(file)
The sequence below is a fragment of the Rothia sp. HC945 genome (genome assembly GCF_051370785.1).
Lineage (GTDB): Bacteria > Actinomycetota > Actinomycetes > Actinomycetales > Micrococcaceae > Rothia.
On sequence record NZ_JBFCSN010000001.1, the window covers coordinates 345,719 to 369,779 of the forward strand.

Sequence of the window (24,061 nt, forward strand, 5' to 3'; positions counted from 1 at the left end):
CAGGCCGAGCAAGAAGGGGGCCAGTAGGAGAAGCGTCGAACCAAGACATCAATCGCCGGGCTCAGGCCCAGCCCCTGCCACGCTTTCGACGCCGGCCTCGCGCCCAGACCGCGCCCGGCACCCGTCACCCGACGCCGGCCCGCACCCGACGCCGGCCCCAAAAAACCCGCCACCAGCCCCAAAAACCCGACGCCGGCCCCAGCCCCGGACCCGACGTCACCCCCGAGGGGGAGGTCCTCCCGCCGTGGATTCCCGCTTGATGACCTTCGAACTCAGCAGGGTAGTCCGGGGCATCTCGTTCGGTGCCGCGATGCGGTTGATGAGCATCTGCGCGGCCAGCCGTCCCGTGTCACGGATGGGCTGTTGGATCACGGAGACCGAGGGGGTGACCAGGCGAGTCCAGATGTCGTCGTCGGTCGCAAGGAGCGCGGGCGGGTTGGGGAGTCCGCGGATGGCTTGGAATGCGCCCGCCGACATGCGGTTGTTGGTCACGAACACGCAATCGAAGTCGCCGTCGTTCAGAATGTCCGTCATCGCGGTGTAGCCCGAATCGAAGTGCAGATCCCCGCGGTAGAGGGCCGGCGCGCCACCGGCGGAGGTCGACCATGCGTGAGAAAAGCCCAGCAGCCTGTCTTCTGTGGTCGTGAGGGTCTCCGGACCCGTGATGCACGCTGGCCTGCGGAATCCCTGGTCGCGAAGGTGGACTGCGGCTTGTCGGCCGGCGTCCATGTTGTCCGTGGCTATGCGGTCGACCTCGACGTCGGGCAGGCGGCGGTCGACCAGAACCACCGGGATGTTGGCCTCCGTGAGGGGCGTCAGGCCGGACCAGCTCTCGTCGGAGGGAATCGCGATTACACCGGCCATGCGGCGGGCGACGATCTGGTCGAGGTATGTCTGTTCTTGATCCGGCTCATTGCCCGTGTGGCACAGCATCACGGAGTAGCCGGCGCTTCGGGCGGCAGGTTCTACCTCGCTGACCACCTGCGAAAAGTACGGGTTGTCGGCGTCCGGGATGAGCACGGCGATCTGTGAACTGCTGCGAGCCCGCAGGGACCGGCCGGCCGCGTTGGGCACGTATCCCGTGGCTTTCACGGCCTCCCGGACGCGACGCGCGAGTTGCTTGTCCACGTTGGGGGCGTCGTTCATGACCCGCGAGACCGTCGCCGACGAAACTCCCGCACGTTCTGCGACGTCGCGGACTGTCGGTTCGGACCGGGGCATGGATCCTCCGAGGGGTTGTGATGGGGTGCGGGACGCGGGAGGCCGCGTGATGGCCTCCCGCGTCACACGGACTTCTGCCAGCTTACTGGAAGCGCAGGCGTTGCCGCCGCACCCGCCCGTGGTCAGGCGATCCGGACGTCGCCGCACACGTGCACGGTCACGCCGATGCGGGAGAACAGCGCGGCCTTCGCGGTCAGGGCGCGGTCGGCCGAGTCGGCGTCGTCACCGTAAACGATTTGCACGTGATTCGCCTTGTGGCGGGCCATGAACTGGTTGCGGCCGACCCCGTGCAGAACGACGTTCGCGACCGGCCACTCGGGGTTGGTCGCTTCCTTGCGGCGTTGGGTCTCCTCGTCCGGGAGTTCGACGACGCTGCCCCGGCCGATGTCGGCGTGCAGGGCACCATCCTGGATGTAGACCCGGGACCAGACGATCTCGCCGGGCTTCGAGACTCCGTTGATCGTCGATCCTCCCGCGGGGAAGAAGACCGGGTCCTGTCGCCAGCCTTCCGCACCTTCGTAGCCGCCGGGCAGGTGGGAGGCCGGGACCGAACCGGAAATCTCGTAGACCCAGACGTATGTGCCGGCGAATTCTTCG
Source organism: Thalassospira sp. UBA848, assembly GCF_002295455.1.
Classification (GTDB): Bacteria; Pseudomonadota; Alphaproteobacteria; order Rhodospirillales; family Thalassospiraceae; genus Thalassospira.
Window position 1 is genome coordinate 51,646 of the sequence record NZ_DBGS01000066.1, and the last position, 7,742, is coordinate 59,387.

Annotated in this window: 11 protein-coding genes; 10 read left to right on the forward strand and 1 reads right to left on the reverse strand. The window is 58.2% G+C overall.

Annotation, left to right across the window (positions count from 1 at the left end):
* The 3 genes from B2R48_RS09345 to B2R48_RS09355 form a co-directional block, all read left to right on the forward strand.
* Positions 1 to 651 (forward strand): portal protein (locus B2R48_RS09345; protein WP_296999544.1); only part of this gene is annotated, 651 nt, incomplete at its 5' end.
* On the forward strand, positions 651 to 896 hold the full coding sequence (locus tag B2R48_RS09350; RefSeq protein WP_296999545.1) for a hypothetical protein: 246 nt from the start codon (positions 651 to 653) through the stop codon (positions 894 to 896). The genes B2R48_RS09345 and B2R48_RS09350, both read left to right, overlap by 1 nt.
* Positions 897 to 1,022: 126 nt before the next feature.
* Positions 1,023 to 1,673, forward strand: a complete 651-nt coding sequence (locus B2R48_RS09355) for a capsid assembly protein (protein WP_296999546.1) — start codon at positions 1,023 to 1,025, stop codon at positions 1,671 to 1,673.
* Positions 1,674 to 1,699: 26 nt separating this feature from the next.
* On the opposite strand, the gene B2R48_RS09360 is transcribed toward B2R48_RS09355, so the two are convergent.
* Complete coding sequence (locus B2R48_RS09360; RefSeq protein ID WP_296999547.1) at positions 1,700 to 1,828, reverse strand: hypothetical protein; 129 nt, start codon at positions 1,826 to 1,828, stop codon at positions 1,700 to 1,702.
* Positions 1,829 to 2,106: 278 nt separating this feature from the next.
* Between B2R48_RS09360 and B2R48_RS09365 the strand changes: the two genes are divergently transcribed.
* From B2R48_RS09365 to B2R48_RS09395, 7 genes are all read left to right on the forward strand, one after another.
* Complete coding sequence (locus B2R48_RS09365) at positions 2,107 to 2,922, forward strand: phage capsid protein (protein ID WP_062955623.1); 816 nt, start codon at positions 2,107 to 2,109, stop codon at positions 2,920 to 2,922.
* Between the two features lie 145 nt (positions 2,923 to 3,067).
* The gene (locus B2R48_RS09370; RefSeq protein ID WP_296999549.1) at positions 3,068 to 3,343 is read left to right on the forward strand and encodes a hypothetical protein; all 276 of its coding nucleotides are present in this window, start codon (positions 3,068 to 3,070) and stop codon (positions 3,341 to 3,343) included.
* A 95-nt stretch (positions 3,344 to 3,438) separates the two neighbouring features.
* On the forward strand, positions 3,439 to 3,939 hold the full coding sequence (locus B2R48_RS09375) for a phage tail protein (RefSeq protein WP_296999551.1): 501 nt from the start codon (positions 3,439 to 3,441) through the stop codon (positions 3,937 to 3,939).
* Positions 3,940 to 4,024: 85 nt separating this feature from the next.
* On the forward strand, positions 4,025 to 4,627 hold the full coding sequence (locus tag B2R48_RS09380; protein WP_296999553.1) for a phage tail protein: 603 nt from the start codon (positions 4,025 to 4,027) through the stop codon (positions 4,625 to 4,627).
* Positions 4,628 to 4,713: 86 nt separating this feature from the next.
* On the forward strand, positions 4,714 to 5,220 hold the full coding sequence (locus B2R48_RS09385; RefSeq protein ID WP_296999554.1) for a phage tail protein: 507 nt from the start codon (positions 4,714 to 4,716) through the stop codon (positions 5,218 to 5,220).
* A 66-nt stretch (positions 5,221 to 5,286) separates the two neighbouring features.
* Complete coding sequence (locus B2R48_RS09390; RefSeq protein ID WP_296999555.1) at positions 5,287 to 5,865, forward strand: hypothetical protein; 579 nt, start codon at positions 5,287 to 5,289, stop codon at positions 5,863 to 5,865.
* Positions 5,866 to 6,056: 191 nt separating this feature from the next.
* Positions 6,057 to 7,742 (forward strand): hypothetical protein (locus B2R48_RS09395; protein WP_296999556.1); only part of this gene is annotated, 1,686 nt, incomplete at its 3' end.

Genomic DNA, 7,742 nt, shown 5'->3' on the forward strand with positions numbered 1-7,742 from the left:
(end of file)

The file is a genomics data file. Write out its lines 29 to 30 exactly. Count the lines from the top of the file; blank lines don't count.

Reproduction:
* Positions 4,628 to 4,713: 86 nt separating this feature from the next.
* On the forward strand, positions 4,714 to 5,220 hold the full coding sequence (locus B2R48_RS09385; RefSeq protein ID WP_296999554.1) for a phage tail protein: 507 nt from the start codon (positions 4,714 to 4,716) through the stop codon (positions 5,218 to 5,220).